“We had purchased the trees and had an area that needed to be planted, but didn’t have the time or employees to do the job,” said Kim Sorensen, Murray’s Parks and Recreation director. “David did a good job of organizing it, and it was done quickly. We were also able to keep it low key. It was neat to see.”
Although he earned his Eagle, he didn’t receive the award for another two years because of his tours and travels. Madsen didn’t want to just hand Archuleta the award. He only needed 15 minutes and a gathering of family and friends. One day last December, Madsen saw Archuleta throwing snowballs with his family outside their house. The veteran Scout leader asked if Archuleta had 15 minutes to receive his Eagle. Archuleta said he was about to attend rehearsal for the Christmas concert, but could do it later that day, and so he did, with about 20 family members present.
“It was totally the influence of a good leader,” Archuleta said. “Cal has probably helped many scouts get their Eagle, guys who wouldn’t have gotten it otherwise. They just needed someone to believe in them, just a little push. He is a great neighbor.”
The dark-haired singer talked about a myriad of other topics during his 25-minute interview with the Deseret News.
Archuleta, a member of The Church of Jesus Christ of Latter-day Saints, recently went through the Jordan River Utah Temple. He has a goal to attend the temple often.
“It was very special,” he said. “It gave me a new perspective on life.”
When asked if he would ever audition for the Mormon Tabernacle Choir, Archuleta said he questioned his sight-reading skills.
“Oh, man. My problem is I’m not good at reading music. That is really important when you are in the choir,” he said. “But it was amazing to sing with them.”
Archuleta said he fell in love with music at age 6 when he first heard “At the End of the Day,” a song in the “Les Miserables” score.
“Hearing the melody, the way they sang and performed it, it was amazing and I couldn’t get enough of it, couldn’t stop watching it,” Archuleta said. “It was very influential to me and introduced me to a love of music.”
When he is driving alone in the Ford Hybrid he won on "American Idol," he likes to sing along with golden oldies, Christmas music and the Mormon Tabernacle Choir.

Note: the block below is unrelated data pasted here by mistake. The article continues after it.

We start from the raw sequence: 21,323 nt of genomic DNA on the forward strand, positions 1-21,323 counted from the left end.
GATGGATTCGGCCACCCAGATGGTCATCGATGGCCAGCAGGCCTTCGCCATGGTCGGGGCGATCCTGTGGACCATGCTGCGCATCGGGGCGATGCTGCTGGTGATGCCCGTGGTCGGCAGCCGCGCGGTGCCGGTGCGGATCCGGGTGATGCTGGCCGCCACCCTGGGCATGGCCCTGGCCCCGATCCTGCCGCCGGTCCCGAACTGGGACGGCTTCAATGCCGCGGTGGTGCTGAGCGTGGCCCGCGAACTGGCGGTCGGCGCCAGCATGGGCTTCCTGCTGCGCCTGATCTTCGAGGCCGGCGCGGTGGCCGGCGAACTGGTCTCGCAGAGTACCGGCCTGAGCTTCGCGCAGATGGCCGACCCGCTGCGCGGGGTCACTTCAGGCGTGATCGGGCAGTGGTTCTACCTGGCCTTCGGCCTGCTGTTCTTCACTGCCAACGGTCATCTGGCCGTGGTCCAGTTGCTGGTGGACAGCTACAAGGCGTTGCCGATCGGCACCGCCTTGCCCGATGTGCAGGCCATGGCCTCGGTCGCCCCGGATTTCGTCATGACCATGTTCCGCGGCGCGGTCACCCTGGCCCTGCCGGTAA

The last time he sang in an LDS Church building was last month when he spoke at a fireside for some military families and members of the church in Okinawa, Japan.
Archuleta loves Thai food, especially the fresh curry and coconut ice cream at Simply Thai in Sandy.
If asked to participate on “Dancing with the Stars,” he would “probably perform really bad. Maybe if I had a good trainer,” he said, “It would be interesting.”
Though audiences may never know it, but Archuleta still gets terrified on stage, he explained. He recalled saying a little prayer for courage at age 10 to force himself out on a stage.
“You have to realize that feeling is going to exist and you have to work through it anyway," he said. "It’s not a matter of that feeling going away, it’s a matter of getting past that feeling. You have to learn and discipline yourself.”
When people learn he’s from Utah, the next question is usually about the LDS Church. “It’s the first thing they ask,” Archuleta said. “It’s cool when people notice that you make an effort to live certain values.”
When given the opportunity, Archuleta encourages people to develop their musical talents. He also likes to challenge LDS youth to discover the power of good music.
“What I’ve learned is that music affects the way you feel,” he said. “A song can change someone’s life.”
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